Does anyone really thing that North Korea or Pakistan are regarded as fearsome adversaries, countries to emulate, countries with great influence in the councils of the world? No. They are regarded as basket cases - failed states that are dangerous largely because they are unstable and are run by irresponsible governments that are willing to do destabilizing things in their region. The result is they are more watched, cordoned off and contained then ever before. FULL POST

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Topics: Iran • Israel • Nuclear • Reader Q&A
Zakaria: Is the Arab Spring bad for women?
Egyptian women shout political slogans during a demonstration to mark International Women's Day in Cairo on March 8, 2012. Hundreds of women marched through the Egyptian capital demanding the right to co-draft the country's new constitution. (Getty Images)
March 21st, 2012
03:37 PM ET

Zakaria: Is the Arab Spring bad for women?

By Fareed Zakaria, CNN

Hundreds of you have submitted very thoughtful questions for me through FacebookTwitter and my blog. Here is my response to the question: Is the Arab Spring bad for women?

I think that overall the Arab Spring will be good for women. In the short run, however, the Arab Spring has opened the lid on a Pandora’s Box of problems, which have existed for decades, and are now being aired. Reactionary, illiberal forces that have been suppressed and repressed are coming to the fore. But I don’t think these forces will determine where the countries of the Arab Spring end up.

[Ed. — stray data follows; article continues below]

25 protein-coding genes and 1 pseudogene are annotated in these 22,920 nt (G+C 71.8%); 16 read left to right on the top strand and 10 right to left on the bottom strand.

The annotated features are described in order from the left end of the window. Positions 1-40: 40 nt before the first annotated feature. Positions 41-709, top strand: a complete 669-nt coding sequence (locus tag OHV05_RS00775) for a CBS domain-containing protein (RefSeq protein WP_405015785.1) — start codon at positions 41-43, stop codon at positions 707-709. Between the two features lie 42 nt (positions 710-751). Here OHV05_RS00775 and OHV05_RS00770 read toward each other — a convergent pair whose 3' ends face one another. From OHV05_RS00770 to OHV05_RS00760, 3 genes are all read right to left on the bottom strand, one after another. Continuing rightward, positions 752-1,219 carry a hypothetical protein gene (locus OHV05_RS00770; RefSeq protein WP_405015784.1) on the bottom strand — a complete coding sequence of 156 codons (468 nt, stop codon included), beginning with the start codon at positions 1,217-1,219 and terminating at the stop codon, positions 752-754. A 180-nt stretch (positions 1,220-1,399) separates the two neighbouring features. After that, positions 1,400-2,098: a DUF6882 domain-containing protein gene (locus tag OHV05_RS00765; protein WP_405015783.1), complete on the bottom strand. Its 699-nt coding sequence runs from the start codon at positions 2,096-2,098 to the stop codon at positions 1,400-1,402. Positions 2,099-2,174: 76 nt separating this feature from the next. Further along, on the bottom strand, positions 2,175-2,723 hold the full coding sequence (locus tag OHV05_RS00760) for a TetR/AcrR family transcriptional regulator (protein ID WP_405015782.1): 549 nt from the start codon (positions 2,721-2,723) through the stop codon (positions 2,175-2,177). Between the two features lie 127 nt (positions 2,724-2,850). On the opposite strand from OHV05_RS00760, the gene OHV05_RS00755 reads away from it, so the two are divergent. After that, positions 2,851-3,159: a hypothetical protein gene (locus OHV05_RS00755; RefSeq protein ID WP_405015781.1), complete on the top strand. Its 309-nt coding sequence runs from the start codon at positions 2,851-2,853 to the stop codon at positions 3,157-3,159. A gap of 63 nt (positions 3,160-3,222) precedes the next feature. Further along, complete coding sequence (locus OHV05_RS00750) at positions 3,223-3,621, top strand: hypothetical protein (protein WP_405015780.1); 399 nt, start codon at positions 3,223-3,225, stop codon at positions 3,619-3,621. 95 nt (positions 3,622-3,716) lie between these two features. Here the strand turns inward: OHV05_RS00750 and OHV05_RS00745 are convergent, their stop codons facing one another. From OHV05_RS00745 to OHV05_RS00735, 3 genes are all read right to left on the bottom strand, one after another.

Take a look at a very rural, tribal society like Afghanistan, which does not have progressive attitudes toward women.  Nevertheless, the Taliban’s imposition of reactionary policies on women was very unpopular. Most men didn’t like it; most women didn’t like it. FULL POST

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Topics: From Fareed • Reader Q&A • Women
Zakaria: Let naturalized Americans become president
March 19th, 2012
03:38 PM ET

Zakaria: Let naturalized Americans become president

By Fareed Zakaria, CNN

Hundreds of you have submitted very thoughtful questions for me through FacebookTwitter and my blog. Here is my response to the question: Should people born outside the United States - but now U.S. citizens - be allowed to become president?

I think they should for one very simple reason: I was born outside the United States. I’m only half kidding, but this is the only place where there is a distinction made between naturalized Americans and native-born Americans.

There are scholars who believe that this distinction was made because Thomas Jefferson did not want Alexander Hamilton to become president. Hamilton was born in Nevis.

It does seem an odd distinction to make because nowhere else in America and in no other aspect of American life is there a distinction made between native-born and naturalized Americans. FULL POST

March 16th, 2012
11:29 AM ET

Zakaria: Afghan counterterrorism strategy needed

By Fareed Zakaria, CNN

Hundreds of you have submitted very thoughtful questions for me through FacebookTwitter and my blog. Here is my response to the question: What should Obama do with Karazai calling on the U.S. to pull back and with the Taliban canceling talks?